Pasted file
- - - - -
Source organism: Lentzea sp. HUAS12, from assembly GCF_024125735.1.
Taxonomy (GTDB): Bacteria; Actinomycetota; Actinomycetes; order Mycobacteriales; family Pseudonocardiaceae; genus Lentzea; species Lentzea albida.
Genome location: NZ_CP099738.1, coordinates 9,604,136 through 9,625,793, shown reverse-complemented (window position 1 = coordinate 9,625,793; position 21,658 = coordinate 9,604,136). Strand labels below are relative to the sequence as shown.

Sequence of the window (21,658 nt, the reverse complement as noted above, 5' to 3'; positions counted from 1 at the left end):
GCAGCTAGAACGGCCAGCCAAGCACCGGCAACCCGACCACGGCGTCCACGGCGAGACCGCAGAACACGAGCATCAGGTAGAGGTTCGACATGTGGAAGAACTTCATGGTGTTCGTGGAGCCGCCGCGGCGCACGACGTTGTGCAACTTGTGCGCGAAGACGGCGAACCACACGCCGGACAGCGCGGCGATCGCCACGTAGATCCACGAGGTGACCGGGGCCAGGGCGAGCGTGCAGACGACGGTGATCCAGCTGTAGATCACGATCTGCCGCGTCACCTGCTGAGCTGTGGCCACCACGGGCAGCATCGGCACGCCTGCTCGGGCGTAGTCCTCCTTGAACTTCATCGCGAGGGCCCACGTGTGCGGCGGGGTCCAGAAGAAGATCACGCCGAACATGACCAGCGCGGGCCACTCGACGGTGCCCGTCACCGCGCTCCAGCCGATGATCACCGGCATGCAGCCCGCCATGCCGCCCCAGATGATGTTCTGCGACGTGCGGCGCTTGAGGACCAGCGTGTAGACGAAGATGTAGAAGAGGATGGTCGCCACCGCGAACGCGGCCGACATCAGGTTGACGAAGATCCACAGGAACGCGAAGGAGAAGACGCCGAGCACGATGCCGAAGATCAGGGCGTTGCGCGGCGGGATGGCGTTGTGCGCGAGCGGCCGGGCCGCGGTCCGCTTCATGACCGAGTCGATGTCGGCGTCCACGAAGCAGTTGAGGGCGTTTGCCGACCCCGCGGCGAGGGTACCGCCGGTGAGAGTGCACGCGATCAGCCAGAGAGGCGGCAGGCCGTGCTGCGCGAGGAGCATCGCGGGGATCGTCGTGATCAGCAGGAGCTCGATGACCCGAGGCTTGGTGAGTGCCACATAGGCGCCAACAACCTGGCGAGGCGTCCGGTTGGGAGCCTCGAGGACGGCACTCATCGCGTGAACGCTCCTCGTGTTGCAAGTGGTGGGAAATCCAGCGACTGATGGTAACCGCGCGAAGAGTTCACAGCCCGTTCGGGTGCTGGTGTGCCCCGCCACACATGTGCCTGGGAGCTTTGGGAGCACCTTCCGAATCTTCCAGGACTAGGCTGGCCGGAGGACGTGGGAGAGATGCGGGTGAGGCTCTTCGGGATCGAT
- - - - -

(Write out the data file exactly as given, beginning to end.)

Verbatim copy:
Source organism: Lentzea sp. HUAS12, from assembly GCF_024125735.1.
Taxonomy (GTDB): Bacteria; Actinomycetota; Actinomycetes; order Mycobacteriales; family Pseudonocardiaceae; genus Lentzea; species Lentzea albida.
Genome location: NZ_CP099738.1, coordinates 9,604,136 through 9,625,793, shown reverse-complemented (window position 1 = coordinate 9,625,793; position 21,658 = coordinate 9,604,136). Strand labels below are relative to the sequence as shown.

Sequence of the window (21,658 nt, the reverse complement as noted above, 5' to 3'; positions counted from 1 at the left end):
GCAGCTAGAACGGCCAGCCAAGCACCGGCAACCCGACCACGGCGTCCACGGCGAGACCGCAGAACACGAGCATCAGGTAGAGGTTCGACATGTGGAAGAACTTCATGGTGTTCGTGGAGCCGCCGCGGCGCACGACGTTGTGCAACTTGTGCGCGAAGACGGCGAACCACACGCCGGACAGCGCGGCGATCGCCACGTAGATCCACGAGGTGACCGGGGCCAGGGCGAGCGTGCAGACGACGGTGATCCAGCTGTAGATCACGATCTGCCGCGTCACCTGCTGAGCTGTGGCCACCACGGGCAGCATCGGCACGCCTGCTCGGGCGTAGTCCTCCTTGAACTTCATCGCGAGGGCCCACGTGTGCGGCGGGGTCCAGAAGAAGATCACGCCGAACATGACCAGCGCGGGCCACTCGACGGTGCCCGTCACCGCGCTCCAGCCGATGATCACCGGCATGCAGCCCGCCATGCCGCCCCAGATGATGTTCTGCGACGTGCGGCGCTTGAGGACCAGCGTGTAGACGAAGATGTAGAAGAGGATGGTCGCCACCGCGAACGCGGCCGACATCAGGTTGACGAAGATCCACAGGAACGCGAAGGAGAAGACGCCGAGCACGATGCCGAAGATCAGGGCGTTGCGCGGCGGGATGGCGTTGTGCGCGAGCGGCCGGGCCGCGGTCCGCTTCATGACCGAGTCGATGTCGGCGTCCACGAAGCAGTTGAGGGCGTTTGCCGACCCCGCGGCGAGGGTACCGCCGGTGAGAGTGCACGCGATCAGCCAGAGAGGCGGCAGGCCGTGCTGCGCGAGGAGCATCGCGGGGATCGTCGTGATCAGCAGGAGCTCGATGACCCGAGGCTTGGTGAGTGCCACATAGGCGCCAACAACCTGGCGAGGCGTCCGGTTGGGAGCCTCGAGGACGGCACTCATCGCGTGAACGCTCCTCGTGTTGCAAGTGGTGGGAAATCCAGCGACTGATGGTAACCGCGCGAAGAGTTCACAGCCCGTTCGGGTGCTGGTGTGCCCCGCCACACATGTGCCTGGGAGCTTTGGGAGCACCTTCCGAATCTTCCAGGACTAGGCTGGCCGGAGGACGTGGGAGAGATGCGGGTGAGGCTCTTCGGGATCGAT